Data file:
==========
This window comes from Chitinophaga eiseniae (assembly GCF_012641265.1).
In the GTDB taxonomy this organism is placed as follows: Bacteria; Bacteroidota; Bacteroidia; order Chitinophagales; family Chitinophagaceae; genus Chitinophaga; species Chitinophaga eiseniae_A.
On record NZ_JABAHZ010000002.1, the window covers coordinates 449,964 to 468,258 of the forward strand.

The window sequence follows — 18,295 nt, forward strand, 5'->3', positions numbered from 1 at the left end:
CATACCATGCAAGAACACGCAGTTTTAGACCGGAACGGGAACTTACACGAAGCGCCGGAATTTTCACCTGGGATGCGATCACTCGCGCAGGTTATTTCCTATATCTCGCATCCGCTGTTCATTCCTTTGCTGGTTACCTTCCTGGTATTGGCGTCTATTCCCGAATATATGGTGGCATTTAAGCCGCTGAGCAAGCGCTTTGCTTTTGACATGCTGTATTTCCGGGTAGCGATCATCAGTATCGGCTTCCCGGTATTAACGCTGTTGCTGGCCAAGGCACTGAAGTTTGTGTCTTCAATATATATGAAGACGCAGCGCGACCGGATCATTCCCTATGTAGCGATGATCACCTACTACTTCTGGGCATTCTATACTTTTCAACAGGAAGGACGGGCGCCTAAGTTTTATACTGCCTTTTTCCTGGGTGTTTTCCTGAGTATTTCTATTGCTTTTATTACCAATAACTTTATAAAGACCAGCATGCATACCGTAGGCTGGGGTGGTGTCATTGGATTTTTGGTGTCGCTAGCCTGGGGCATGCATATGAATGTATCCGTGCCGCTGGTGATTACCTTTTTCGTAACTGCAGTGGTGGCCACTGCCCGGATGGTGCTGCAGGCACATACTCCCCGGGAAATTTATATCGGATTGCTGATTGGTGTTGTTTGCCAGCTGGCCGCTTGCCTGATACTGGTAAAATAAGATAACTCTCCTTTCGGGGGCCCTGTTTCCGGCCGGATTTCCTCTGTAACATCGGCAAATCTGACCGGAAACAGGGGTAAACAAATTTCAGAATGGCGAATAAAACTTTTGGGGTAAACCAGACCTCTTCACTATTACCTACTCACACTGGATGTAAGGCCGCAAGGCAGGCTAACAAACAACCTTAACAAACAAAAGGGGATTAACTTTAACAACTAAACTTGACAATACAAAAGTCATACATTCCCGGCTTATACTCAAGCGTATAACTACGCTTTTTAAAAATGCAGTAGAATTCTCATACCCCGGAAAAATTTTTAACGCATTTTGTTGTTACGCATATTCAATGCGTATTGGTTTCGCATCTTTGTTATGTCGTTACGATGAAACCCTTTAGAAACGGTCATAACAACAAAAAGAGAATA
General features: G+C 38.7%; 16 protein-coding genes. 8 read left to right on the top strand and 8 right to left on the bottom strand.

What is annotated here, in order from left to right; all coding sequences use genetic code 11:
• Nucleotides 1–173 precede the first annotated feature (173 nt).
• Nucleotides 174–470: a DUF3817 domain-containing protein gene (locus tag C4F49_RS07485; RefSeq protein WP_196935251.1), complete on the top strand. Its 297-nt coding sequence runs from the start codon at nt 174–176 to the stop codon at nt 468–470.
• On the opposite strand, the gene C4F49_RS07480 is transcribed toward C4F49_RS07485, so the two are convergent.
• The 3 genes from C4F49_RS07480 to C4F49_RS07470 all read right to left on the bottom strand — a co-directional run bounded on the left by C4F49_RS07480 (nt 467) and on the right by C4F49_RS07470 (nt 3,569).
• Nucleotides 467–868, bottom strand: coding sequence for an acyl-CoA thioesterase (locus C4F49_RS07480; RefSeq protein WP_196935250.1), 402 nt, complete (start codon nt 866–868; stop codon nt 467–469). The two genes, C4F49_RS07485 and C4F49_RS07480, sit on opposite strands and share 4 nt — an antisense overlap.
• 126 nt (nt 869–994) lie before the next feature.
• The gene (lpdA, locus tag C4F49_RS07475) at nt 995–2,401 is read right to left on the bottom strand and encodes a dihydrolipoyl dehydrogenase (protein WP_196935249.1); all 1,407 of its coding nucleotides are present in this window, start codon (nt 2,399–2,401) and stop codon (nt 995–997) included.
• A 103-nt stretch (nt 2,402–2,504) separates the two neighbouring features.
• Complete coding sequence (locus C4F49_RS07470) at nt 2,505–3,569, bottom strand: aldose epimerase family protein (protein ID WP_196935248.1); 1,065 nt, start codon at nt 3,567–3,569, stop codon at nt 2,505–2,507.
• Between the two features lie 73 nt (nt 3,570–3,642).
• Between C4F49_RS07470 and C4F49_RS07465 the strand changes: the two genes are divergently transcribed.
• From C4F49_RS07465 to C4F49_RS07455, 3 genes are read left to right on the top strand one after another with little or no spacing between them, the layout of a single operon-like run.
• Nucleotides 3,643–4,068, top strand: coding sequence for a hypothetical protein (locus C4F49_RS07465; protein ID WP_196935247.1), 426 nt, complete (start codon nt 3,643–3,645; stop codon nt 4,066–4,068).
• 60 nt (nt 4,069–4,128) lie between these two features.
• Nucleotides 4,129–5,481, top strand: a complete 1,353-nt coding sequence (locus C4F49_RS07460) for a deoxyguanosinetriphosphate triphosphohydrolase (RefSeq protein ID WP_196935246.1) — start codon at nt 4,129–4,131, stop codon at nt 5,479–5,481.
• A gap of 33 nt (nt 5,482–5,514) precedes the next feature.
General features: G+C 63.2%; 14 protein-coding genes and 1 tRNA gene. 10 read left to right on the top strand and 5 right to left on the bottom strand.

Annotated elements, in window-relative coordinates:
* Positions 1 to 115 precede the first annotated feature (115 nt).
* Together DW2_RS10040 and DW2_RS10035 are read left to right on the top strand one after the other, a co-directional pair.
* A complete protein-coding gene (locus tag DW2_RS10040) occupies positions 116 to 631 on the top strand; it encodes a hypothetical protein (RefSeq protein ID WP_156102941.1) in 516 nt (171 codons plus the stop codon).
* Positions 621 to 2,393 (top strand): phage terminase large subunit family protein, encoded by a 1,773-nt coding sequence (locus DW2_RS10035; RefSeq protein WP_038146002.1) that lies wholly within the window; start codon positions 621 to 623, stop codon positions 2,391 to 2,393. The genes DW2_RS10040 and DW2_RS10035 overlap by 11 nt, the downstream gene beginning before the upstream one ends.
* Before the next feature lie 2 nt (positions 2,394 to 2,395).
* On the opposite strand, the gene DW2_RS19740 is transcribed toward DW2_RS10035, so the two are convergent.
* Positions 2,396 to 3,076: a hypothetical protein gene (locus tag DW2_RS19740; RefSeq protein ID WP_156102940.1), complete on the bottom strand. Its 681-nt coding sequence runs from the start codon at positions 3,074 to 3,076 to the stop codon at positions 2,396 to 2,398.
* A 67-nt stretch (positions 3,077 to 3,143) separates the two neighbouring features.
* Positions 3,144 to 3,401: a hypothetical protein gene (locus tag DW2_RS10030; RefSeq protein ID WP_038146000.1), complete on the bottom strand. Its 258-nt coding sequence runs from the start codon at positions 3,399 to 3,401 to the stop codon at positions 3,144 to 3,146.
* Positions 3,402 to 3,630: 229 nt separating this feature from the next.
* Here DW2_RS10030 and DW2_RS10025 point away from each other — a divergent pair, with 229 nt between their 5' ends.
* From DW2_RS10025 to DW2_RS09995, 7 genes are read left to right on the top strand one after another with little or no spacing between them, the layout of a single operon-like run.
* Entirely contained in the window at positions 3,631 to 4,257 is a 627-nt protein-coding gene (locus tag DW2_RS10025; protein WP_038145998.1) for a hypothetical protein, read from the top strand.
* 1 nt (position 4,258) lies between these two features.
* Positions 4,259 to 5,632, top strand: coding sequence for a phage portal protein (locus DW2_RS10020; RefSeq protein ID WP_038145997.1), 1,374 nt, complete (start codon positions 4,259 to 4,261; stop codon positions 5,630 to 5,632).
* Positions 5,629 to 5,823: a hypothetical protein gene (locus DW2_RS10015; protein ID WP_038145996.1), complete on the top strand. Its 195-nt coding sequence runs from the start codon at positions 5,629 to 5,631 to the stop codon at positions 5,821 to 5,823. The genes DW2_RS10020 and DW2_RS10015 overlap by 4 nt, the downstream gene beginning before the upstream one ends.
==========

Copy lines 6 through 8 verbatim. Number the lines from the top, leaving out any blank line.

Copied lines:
General features: G+C 38.7%; 16 protein-coding genes. 8 read left to right on the top strand and 8 right to left on the bottom strand.

What is annotated here, in order from left to right; all coding sequences use genetic code 11:
• Nucleotides 1–173 precede the first annotated feature (173 nt).